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Omni-channel storytelling – Part 2: Social media best practices
In addition to general best omni-channel storytelling practices, Jessica MacLeod, PR coordinator for Jelly Digital Marketing, led our April's all-communicators meeting through a session on how we should be using each social media channel.
A PowerPoint of her presentation:
Her general advice on social media, tools and video can be found here.
SOCIAL CHANNEL TAKEAWAYS:
Facebook is the largest social media platform with two billion active monthly users, but it’s becoming tougher and tougher to get organic reach (only 6 per cent of content is seen, only 1 per cent is acted on). We should use Facebook for important things that you want to share with your audiences – industry-related articles, fun things around campus, hot spots and to showcase work, expertise and thought leadership. We should use it to engage audiences, ask questions and to hold contests, as well we should make use of Facebook Live (for a Q&A for example) and for Facebook events.
- Always upload video natively, rather than linking to a video. Be sure to tag when possible.
- Every post should have media included.
- Keep posts short, no more than 100 words – add a link for more and include a call to action.
- Check links.
- Tag and credit article and photos.
- Respond to negative and positive comments.
- Having too much text in your posts.
- No video or photo or visual aspect on the post.
- Not checking link, not shortening the link, including multiple links.
- Not tagging correctly.
- Not responding to negative comments (thank people and take if offline), or taking it out of the public eye.
Instagram boasts 800-million monthly users and slants toward young people (with more women users than men). Instagram should be used for visually appealing images to tell a story with a similar appearance and filters. A glance at the feed should let you know the brand’s personality. Use it for a look behind the scenes, how-to videos and for opportunities to meet the team.
- Create a business profile for your Instagram account.
- Utilize Instagram Stories – rather than bombard followers in your photo feed, people are more tolerant of promotional content in Instagram Stories.
- Make use of IGS’ gamification: use polls, slide bar and tap to show.
- Use hashtags and build hashtag banks for different audiences.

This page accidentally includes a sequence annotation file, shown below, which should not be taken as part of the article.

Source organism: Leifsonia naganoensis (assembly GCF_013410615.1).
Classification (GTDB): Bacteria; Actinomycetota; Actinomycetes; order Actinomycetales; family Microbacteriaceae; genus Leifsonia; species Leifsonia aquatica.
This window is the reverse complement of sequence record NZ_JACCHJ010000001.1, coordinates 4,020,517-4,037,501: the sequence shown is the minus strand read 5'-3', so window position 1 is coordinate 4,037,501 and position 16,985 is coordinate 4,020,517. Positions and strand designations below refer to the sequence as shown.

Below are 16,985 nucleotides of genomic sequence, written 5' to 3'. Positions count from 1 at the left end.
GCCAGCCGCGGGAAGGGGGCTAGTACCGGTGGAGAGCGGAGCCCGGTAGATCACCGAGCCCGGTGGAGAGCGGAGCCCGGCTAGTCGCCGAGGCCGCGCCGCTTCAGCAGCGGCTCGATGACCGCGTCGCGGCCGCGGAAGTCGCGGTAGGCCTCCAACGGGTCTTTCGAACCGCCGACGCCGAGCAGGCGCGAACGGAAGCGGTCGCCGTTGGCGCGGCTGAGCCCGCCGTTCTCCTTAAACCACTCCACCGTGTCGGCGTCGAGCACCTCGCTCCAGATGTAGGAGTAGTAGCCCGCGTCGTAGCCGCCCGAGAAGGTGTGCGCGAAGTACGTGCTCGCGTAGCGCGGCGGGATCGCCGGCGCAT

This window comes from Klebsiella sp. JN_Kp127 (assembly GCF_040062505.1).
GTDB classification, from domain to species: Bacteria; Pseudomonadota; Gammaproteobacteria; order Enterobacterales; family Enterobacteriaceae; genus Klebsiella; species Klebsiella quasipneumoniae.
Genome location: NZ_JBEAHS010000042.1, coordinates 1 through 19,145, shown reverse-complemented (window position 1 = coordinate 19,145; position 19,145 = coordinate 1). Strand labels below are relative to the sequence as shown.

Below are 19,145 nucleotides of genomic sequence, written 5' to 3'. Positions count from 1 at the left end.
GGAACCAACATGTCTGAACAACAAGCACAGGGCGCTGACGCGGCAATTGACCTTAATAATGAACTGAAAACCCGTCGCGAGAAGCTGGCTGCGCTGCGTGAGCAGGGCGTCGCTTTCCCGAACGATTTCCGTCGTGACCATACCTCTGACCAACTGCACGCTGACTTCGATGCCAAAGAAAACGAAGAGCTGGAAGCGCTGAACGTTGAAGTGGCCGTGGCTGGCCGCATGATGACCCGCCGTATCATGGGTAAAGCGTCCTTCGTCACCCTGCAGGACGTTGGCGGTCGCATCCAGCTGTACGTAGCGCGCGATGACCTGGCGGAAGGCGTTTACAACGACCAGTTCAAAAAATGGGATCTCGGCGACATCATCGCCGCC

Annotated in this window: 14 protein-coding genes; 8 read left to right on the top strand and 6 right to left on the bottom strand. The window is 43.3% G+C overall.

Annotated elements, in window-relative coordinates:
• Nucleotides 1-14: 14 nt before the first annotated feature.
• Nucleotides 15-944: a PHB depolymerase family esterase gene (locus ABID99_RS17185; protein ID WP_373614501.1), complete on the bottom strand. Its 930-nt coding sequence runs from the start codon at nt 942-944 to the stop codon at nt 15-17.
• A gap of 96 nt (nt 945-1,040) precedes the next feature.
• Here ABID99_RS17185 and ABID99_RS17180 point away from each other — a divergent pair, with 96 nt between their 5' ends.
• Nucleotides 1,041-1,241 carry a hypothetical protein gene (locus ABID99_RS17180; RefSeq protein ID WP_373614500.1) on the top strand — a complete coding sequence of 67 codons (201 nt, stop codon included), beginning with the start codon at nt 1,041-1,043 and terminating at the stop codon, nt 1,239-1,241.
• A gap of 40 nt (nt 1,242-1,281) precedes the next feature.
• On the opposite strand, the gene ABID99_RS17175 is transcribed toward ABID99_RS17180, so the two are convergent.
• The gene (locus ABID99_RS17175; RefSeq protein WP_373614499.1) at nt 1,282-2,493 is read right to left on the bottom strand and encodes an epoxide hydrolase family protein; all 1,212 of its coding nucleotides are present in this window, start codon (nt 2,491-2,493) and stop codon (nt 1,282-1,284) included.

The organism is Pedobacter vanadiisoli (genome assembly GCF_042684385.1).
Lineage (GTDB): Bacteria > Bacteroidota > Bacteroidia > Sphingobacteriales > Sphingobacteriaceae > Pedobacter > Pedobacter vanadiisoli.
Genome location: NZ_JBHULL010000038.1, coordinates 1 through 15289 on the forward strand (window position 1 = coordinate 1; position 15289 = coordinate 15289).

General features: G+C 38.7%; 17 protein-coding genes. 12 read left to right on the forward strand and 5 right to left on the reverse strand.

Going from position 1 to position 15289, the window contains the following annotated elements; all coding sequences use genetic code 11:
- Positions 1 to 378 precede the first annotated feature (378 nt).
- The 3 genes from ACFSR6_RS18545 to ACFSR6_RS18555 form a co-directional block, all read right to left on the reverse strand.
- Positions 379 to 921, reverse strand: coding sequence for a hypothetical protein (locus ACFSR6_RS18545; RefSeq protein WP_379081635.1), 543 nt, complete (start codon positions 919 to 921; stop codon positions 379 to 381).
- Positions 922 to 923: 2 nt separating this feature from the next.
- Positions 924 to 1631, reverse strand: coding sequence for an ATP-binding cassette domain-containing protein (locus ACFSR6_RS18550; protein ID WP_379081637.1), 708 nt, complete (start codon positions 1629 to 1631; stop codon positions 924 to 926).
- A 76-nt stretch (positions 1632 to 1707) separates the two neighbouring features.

- Try to stick to the 80/20 rule: Keep 80 per cent of your content engaging, the other 20 per cent can be sales/promotion.
- Don’t post a link in your photo caption. But you can use a 'swipe up' link in Instagram Stories.
- Not responding to comments, or not commenting or liking tagged posts.
- Not following relevant accounts – find out who is following you, and who your competitors are following.
- Avoid inconsistent posting, poor quality photos.
Twitter has 317-million users. It has more men users than women, a higher income and more desktop use and is significantly smaller than Facebook and Instagram. It is a huge news channel, but you’re are restricted in the word count and the content has a much shorter lifetime. We should be using it to retweet articles, blogs etc. Try to add your own two cents to any retweets and reply to people who tweet at you. We also be using it to connect with influencers and journalists.
- Include links and always try to include a photo or video.
- Shorten links or remove the url.
- You can tweet similar content several times.
- Don’t just retweet, try to add your voice to the conversation.
- You can have too many hashtags, aim for between one and three.
LinkedIn is the largest professional network in world but it’s hard to gain sizeable following. The channel is about the people. The content in your feed is because people you follow are linking to, or engaging in, that content. LinkedIn tends to have higher engagement time and audiences with higher income. Most users are on desktop.
- Include a caption or summary when posting an article and contribute you two cents to anything that you’re sharing.
- Use good images and video.
- Use hashtags and keywords.